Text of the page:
It's springtime and, as the wedding season approaches, the question arises: Why are marriage rates at historic lows and the age of first marriage still rising? I've found the culprits: Blame low taxes and low inflation.
That's the conclusion of economists comparing marriage rates, inflation and taxes from around the world over several decades and looking at the spending habits of single people and married couples in the United States, Canada and Italy. The underlying research is filled with dense statistical analysis but builds from a simple premise. Individuals form household units, either through marriage, cohabitation or roommate arrangements, at least partly motivated by personal economics. Think of the old saying "two can live as cheaply as one" and you get the idea.
But their findings stand on its head the idea that leaving more money in individuals' pockets through low taxes and low inflation supports a person's decision to get married and start a family.
Their paper is an example of "new monetarist economics" that uses microeconomic data to test macroeconomic theories. The paper's authors, academic economists from the U.S., Canada and Australia, summarized their findings recently on the Minneapolis Federal Reserve Bank website in a paper titled "Macroeconomic Policy and Household Economics."
"Our idea," Randall Wright, one of the co-authors, explained in an e-mail, "is that if people live in a country or a decade with high inflation/taxation they will be less disposed to use markets and bring more economic activity in house — which for us means setting up a house and that translates into marriage (as well as roommates, living with parents, etc.)."
The researchers found that singles live much more "cash intensive" lifestyles, going out with friends and dating, than their married counterparts who enjoy the lower cost option of staying home without sacrificing companionship. Singles also rely more on markets to provide domestic services from cooking meals to laundry, activities that are more often brought "in-house" in a domestic arrangement like marriage. High income, and sales taxes and inflation are both "market frictions," in economic-speak, that make singles' cash-intensive lifestyles more expensive in real terms.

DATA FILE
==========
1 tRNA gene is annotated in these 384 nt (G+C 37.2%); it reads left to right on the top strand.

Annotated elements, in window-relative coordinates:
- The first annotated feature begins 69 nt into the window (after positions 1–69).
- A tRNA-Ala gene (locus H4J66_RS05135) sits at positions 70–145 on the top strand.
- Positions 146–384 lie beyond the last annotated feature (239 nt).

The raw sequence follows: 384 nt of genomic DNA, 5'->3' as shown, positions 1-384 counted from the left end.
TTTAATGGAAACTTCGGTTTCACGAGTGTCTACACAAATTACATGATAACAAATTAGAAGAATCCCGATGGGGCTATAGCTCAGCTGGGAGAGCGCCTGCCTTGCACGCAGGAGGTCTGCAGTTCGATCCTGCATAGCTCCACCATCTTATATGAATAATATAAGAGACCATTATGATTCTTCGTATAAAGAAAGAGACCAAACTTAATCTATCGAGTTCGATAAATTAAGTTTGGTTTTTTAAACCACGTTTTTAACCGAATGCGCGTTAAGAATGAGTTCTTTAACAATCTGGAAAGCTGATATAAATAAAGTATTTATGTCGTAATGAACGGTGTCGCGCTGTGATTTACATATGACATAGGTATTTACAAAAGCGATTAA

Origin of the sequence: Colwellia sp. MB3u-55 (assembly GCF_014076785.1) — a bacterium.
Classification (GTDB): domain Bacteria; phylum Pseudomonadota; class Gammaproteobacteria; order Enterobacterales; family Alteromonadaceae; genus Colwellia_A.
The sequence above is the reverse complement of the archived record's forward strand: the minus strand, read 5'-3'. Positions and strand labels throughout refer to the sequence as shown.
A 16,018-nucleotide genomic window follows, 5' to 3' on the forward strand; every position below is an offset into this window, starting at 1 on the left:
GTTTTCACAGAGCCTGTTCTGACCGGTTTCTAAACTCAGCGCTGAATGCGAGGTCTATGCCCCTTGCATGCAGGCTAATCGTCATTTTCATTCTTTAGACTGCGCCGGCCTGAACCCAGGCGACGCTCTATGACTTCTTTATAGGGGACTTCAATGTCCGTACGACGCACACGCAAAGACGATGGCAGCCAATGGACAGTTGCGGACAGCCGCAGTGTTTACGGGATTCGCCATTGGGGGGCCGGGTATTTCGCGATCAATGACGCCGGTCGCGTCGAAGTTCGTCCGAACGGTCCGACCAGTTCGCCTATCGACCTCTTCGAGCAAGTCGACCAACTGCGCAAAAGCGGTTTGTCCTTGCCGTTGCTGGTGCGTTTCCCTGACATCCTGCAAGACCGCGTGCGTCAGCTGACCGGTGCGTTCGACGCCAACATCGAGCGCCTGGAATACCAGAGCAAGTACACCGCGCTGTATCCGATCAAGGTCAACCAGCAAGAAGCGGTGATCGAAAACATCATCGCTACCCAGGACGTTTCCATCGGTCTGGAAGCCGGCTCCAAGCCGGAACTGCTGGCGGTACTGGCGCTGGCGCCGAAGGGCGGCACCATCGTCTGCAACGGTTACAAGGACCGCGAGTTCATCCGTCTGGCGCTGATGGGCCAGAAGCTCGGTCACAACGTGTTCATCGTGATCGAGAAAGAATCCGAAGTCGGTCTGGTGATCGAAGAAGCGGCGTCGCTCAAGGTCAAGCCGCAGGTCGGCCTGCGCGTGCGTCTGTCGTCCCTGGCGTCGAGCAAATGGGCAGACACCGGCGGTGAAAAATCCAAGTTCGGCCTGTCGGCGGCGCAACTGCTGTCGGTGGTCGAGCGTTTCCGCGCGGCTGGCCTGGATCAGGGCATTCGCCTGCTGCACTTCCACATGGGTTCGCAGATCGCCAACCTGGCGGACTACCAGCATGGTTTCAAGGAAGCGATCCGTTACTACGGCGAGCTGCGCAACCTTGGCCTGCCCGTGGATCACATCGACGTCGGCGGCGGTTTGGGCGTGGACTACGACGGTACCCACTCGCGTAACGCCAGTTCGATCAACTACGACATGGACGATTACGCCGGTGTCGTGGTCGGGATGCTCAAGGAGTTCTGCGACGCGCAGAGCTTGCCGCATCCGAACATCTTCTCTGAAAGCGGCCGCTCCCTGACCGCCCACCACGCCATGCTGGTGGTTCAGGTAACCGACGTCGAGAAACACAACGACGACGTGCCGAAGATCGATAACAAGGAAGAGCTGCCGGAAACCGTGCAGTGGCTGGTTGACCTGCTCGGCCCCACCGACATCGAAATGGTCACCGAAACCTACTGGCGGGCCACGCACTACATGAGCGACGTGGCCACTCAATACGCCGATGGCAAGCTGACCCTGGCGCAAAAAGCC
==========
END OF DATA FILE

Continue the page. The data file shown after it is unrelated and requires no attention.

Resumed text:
In the U.S. for example, they report that the average unmarried person, adjusting for household size and income, would carry more than twice the cash (2.27 times) than a married person. In Canada, the data show unmarried people hold 40 percent more cash and cash spending is 48 percent higher than for married people.
In oversimplified terms, a single person living alone carries more cash in his wallet, hits the ATM more often and keeps more of his assets in a low-interest checking account while married couples hold more of their wealth in assets such as mutual funds or real estate and have more income from lower taxed dividends and interest while their spending leans more to installment payments and credit cards.
So how do the researchers go from micro to macro, relating individual choices to larger economic forces? The connection is based on long-standing economic theories of why firms are created, drawing parallels to individual behavior. In each case, one faces a choice of either going into the market, or bringing some activity "in-house" when the time, cost and effort to find required goods and services outweigh the benefits.
An entrepreneur selling bread, for example, will hire production workers when a steady, predictable and consistent supply of loaves outweighs any cost savings he could get by buying bread from freelance bakers. Single adults can go into the market for everything from meals (dining out) and companionship (dating, going to the bars), to laundry and housekeeping. While it sounds terribly unromantic, the researchers' premise is that two people will set up housekeeping and get married when the costs of staying single outweigh the benefits.
Wright, a professor of economics at the University of Wisconsin-Madison and a consultant to the Minneapolis Fed, declined to speculate on any political implications of the research though he and his colleagues wrote that government fiscal and monetary policies "have profound influence on household formation and behavior."
Marriage rates and household formation have real impacts beyond their social and cultural significance. Policymakers have noted that with nearly two-thirds of the total economy driven by consumer spending, the delay in establishing households arguably puts a drag on economic growth both coming out of the recession and longer term.
Though they don't point to clear policy solutions, the new monetarist studies may shed light on these perplexing questions. Then again, it's springtime, when as the poet said, "a young man's fancy lightly turns to thoughts of love."
Brad Allen is a freelance journalist.